USCIS will begin accepting new H1b visa quota based applications on April 1, 2013. The earliest start work date will be October 1, 2013. This year the annual quota is expected to fill up possibly on the first day – on April 1, 2013.  Last year, on June 11, 2012, USCIS received a sufficient number of petitions to reach the H1b visa quota/ cap for FY 2013 and on June 7, 2012, USCIS also received more than 20,000 H1B visa quota based petitions.  It is important therefore to prepare now and have your application filed by April 1, 2013.

The H-1B visa applies to people who wish to perform services in a specialty occupation. The employee must hold the minimum of a four year bachelor’s degree or its equivalent.

The H-1B visa has an annual numerical limit “cap” of 65,000 visas each fiscal year. The first 20,000 petitions filed on behalf of beneficiaries with a U.S. master’s degree or higher are exempt from the cap.  Additionally, H-1B workers who are petitioned for or employed at an institution of higher education or its affiliated or related nonprofit entities or a nonprofit research organization, or a government research organization are not subject to this numerical cap.

You must submit a certified Department of Labor (DOL) LCA (Form ETA 9035) at the time of filing your petition. This certification process takes at least 4-7 days and up to 7-14 days for new, first-time filers that may be subject to business verification before the certification is issued. The LCA includes certain attestations, a violation of which can result in fines, bars on sponsoring nonimmigrant or immigrant petitions, and other sanctions to the employer. The application requires the employer to attest that it will comply with the following labor requirements:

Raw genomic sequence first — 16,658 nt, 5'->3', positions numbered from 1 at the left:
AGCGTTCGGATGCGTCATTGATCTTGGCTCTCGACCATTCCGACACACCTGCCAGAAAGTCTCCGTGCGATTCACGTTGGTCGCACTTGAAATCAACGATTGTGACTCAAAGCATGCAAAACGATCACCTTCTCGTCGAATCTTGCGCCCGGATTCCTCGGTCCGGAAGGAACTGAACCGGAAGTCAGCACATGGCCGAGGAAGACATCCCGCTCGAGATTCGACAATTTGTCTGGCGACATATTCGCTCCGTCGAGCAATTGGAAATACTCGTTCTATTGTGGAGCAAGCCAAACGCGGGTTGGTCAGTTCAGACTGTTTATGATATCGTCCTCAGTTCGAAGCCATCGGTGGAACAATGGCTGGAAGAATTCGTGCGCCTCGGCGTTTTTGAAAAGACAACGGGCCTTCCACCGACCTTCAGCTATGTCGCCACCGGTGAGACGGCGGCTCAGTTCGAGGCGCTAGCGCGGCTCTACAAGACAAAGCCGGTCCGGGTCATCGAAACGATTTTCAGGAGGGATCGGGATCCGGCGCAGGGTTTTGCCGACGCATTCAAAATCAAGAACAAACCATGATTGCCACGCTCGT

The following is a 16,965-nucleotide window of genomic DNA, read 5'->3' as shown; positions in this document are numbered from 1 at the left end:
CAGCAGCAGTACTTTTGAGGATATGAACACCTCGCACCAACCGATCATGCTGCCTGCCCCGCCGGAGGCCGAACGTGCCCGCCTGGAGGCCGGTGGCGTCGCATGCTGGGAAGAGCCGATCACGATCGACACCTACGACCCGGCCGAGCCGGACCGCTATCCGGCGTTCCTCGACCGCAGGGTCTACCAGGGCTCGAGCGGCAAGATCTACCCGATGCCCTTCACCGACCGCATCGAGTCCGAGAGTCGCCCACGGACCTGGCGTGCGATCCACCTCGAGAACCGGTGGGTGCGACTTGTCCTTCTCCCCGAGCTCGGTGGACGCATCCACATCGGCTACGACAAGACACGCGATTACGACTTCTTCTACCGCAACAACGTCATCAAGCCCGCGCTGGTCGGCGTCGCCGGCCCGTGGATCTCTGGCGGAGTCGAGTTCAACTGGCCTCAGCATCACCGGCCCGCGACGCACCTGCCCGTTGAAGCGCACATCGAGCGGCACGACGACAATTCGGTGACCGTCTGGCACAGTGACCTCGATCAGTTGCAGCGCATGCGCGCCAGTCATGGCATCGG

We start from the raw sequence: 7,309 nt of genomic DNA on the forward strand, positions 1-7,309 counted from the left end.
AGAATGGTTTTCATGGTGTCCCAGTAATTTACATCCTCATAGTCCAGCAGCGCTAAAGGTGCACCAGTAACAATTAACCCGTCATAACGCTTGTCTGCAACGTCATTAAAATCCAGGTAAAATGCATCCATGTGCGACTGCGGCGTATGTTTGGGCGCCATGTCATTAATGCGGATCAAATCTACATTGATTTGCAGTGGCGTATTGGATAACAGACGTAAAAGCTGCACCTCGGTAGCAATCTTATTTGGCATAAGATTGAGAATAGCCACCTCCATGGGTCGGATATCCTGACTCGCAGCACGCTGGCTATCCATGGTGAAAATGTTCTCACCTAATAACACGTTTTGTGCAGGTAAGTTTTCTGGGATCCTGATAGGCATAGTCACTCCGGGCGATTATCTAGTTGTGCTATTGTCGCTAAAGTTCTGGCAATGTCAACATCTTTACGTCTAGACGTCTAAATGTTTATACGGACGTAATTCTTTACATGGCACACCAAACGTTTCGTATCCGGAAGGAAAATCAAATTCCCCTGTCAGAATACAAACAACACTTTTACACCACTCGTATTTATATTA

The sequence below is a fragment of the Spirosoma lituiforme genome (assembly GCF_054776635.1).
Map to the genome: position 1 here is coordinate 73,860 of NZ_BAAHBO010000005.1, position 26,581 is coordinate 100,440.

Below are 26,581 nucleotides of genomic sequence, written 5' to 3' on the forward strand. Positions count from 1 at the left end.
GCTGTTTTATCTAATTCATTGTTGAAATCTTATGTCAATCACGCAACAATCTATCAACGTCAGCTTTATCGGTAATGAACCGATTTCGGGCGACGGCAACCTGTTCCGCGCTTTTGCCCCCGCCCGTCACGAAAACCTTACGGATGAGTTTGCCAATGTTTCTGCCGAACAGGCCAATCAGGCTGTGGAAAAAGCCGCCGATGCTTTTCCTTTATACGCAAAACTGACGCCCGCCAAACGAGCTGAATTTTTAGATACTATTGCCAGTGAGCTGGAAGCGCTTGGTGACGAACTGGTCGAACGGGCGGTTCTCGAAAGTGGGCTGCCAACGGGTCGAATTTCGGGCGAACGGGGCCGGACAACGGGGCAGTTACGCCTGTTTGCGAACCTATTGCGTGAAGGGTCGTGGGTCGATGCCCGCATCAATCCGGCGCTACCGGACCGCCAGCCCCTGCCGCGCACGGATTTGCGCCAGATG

• The employer will pay the beneficiary a wage which is no less than the wage paid to similarly qualified workers or, if greater, the prevailing wage for your position in the geographic area in which you will be working.
  • The employer will provide working conditions that will not adversely affect other similarly employed workers. At the time of the labor condition application there is no strike or lockout at the employer place of business. Notice of the filing of the labor condition application with the DOL has been given to the union bargaining representative or has been posted at the place of business.

As an H-1B nonimmigrant, you may be admitted for a period of up to three years. Your time period may be extended, but generally cannot go beyond a total of six years, though some exceptions do apply under sections 104(c) and 106(a) of the American Competitiveness in the Twenty-First Century Act (AC21).

Your employer will be liable for the reasonable costs of your return transportation if your employer terminates you before the end of your period of authorized stay.  Your employer is not responsible for the costs of your return transportation if you voluntarily resign your position. You must contact the Service Center that approved your petition in writing if you believe that your employer has not complied with this requirement.

Our office is now preparing H1b visa petitions for the April 1, 2013 filing.  Please contact our office immediately to discuss your case. E-mail us at